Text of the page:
Since I received my very first batch of SuperSoft Robin Red pellets, I just knew they would be a winner. They are nothing like the run-of-the-mill pellets you get from the main pellet producers, which are in fact predominantly designed for feeding farmed trout, salmon and halibut. Indeed they are so far removed from standard pellets as to demand almost a unique fishing style simply because they are so different. I have previously outlined the development of the pellets, which are based on three of the new Probase mixes, namely Robin Red & Fishmeal, Robin Red and Chilli and Robin Red and Garlic. These have been developed by the Haith’s Baits Development Team lead by Carl Boyington with considerable input from myself, Brian Mills, Vinnie Cole and Adam Roots.
The concept of creating a dedicated pellet to compliment a tried and tested base mix is nothing new but whereas most of these are basically over sprayed trout pellets, Haith’s SuperSoft Pellets are actually steam compressed pellets neat base mix. While they are not as dense as trout pellets, they are in fact a giant leap in the whole concept of pellet fishing…and not just in the carp world. Already other specimen anglers – barbell, chub, tench, bream and roach specialists in particular – have cottoned on to the effectiveness of these new additions to the pellet market, while the match angling scene has taken to them with gusto, and several big carp matches have been won by anglers using the SuperSofts.
So to say that these new Robin Red Pellets have taken the fishing world by storm is putting it mildly.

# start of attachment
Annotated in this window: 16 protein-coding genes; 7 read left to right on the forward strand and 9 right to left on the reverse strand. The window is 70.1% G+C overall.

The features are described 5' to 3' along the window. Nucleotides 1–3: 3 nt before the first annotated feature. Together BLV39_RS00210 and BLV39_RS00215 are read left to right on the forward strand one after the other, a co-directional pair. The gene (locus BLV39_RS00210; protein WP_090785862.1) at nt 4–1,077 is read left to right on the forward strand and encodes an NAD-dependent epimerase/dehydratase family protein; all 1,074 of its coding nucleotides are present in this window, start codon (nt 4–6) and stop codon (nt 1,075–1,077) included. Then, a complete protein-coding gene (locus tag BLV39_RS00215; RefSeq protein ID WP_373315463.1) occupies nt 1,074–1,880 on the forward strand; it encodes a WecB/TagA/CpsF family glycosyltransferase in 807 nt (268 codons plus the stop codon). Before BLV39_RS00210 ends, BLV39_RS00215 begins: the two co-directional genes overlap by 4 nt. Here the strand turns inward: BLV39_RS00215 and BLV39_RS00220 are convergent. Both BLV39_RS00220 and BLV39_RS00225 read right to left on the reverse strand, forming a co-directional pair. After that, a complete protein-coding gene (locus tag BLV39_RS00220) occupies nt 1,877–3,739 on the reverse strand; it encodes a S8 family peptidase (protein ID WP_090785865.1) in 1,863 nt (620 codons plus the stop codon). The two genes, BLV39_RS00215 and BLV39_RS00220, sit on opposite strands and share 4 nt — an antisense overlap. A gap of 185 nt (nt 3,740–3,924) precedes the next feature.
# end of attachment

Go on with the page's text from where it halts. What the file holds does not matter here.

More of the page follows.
So it stands to reason that as one of the Development Team I should field test them at every opportunity, which I have been doing since May 2012 when I started using them in France at Bounty Lakes. At the time the pellets were prototype versions and they were not that many of them available to test. In fact, they were as rare as hen’s teeth! I was, therefore, pretty limited in the amount at my disposal so given the need to be frugal I felt that using them in PVA mesh was a pretty obvious starting point.
They were almost instantly successful in this guise and I caught steadily throughout the trip but sadly ran out after the first week. However, this still gave me the opportunity to bank some very decent carp including this glorious thirty pound common.
At the time the only version available was the RR & Fishmeal but as the additions to the range came on stream and became more plentiful, I was able to test all three versions more fully. To be honest I have been a huge fan of Robin Red for over 40 years so I did not need any confidence boosters when I first started using them; I simply knew they would work.
I started putting a few into a little local club water where I could see the bottom and watch as the carp moved onto the bait carpet. This is the water in question, a little piece of Cornish carp fishing history, being one of the first to be stocked with carp in the county.
The lake is wild and full of snags and while I would never dream of fishing them, these snaggy areas provided a safe haven for the fish and thus offered me the perfect opportunity to look in on the fish and judge their reaction to the new pellets.
They soon found the baited snaggy areas under the trees at various spots around the lake and it was plain to see that they loved the new pellets.
The trial batches remained in short supply and receiving just a couple of kilos at a time was not conducive to the strict testing that I wanted to carry out. However, eventually I received a batch of 5 kilos of RR & Fishmeal and 2 kilos of the other two versions. Now I could test them for real.
Running concurrently with the tests for the pellets was a test of some Robin Red-based liquids and again early results were encouraging with Brian, Adam and Vince all passing on positive results of their field tests.
I know this sounds like overkill but I was really keen to try out the Liquid Robin Red as a glug for the Robin Red Pellets, however as I knew the Haith’s pellets would break down pretty quickly I decided to add some slower release pellets in the form of Micro Trigga Pellets.